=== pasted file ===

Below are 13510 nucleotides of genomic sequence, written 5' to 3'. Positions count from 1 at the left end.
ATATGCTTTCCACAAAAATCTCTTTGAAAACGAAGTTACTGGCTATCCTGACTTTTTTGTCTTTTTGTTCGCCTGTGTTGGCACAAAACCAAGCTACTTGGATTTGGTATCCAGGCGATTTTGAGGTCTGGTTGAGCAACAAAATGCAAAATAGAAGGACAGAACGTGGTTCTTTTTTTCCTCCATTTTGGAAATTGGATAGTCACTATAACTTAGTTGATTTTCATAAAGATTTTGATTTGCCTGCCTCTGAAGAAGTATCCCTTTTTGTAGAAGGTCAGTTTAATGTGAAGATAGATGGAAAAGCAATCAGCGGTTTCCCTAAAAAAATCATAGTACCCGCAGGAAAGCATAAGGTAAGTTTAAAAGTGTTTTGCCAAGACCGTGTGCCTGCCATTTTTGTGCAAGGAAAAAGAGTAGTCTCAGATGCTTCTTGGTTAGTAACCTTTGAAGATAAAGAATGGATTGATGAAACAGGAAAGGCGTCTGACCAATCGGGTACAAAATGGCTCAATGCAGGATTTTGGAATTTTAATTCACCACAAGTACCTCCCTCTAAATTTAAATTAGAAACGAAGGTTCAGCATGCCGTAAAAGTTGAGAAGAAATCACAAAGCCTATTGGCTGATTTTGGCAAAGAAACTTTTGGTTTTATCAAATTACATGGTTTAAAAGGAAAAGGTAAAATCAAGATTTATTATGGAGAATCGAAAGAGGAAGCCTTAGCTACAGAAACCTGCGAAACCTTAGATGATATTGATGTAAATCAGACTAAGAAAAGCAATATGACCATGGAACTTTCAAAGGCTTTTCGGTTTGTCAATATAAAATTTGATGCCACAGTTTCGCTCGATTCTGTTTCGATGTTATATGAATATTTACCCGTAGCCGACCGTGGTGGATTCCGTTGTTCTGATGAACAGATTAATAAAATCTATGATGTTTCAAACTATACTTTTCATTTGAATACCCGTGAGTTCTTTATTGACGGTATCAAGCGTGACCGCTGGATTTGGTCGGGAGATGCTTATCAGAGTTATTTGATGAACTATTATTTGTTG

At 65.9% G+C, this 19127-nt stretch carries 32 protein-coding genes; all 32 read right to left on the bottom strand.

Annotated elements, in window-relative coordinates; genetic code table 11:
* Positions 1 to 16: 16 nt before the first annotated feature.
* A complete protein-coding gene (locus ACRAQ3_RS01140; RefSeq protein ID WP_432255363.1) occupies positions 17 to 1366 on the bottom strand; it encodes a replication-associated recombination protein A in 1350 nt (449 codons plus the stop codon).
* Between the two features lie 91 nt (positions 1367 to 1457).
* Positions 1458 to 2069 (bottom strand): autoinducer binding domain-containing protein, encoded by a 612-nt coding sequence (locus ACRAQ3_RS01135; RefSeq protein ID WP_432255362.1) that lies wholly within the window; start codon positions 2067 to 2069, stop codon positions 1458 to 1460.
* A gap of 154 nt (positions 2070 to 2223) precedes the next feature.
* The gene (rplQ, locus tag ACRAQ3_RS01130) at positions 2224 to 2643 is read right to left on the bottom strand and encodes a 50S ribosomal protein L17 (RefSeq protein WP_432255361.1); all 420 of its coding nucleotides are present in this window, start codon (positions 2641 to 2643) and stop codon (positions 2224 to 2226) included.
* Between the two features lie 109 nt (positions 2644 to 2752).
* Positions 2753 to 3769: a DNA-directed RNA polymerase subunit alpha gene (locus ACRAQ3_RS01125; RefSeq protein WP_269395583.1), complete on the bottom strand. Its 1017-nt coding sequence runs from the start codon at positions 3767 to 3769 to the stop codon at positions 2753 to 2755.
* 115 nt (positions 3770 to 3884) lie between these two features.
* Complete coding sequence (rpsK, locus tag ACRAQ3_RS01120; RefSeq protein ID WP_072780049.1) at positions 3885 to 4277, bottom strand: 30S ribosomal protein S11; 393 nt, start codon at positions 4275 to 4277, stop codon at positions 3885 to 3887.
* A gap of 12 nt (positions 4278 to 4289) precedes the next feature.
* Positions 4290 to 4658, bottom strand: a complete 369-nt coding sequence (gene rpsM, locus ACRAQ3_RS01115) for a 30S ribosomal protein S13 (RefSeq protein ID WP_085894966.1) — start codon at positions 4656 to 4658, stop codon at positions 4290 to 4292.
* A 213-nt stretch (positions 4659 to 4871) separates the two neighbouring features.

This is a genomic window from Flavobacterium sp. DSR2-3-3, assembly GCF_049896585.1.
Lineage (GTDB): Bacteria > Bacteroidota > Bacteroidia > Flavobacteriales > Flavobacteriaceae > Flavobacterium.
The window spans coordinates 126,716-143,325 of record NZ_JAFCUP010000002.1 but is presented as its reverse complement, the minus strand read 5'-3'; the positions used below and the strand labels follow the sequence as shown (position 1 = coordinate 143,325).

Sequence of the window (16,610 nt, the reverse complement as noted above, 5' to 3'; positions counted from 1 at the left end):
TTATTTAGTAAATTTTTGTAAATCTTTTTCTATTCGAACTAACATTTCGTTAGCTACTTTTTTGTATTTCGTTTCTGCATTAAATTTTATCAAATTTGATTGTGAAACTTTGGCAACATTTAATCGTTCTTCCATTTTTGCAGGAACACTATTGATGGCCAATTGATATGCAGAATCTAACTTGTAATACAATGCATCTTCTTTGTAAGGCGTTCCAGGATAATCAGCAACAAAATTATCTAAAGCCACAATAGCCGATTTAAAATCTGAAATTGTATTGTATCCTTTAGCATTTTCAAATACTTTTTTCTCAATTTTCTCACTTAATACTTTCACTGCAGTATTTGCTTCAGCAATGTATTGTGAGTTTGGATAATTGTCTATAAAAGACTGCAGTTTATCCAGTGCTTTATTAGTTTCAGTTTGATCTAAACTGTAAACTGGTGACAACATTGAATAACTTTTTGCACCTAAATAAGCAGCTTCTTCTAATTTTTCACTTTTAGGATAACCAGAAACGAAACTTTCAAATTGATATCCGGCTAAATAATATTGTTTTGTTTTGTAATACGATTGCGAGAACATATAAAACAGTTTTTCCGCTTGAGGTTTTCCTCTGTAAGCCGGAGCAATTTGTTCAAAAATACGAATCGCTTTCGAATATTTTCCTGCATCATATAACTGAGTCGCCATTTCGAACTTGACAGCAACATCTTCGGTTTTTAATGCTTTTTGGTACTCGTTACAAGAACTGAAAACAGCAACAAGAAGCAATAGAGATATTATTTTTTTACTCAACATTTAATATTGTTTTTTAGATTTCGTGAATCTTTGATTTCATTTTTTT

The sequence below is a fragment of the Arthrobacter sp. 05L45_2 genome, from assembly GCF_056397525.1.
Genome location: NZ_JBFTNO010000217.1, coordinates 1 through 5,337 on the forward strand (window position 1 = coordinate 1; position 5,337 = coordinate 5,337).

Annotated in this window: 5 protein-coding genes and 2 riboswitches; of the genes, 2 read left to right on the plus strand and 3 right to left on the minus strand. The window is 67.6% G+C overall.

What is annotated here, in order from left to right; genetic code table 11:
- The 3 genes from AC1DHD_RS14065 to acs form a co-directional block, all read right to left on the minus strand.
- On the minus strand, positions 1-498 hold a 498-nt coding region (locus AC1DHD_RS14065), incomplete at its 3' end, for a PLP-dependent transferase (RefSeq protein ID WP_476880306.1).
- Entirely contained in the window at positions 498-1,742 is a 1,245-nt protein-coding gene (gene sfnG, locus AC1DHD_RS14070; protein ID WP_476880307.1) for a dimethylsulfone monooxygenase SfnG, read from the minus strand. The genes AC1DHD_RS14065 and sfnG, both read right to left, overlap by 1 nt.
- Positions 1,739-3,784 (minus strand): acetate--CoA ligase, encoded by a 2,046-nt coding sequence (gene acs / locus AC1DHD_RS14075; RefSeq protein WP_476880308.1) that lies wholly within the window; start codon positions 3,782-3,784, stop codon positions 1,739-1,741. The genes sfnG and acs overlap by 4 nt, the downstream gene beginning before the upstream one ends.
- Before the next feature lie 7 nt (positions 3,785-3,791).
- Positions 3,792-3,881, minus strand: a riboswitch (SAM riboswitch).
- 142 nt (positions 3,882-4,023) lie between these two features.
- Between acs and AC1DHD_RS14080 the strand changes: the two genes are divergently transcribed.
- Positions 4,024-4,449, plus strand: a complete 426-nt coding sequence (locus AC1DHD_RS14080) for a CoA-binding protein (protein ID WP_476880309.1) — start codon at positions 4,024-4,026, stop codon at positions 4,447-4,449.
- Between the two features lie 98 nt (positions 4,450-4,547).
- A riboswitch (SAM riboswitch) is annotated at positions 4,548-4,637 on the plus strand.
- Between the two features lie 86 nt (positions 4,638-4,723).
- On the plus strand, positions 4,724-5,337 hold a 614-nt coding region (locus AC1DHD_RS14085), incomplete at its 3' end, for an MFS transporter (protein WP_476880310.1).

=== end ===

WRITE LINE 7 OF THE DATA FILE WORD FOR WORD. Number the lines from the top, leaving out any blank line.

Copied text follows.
* Between the two features lie 91 nt (positions 1367 to 1457).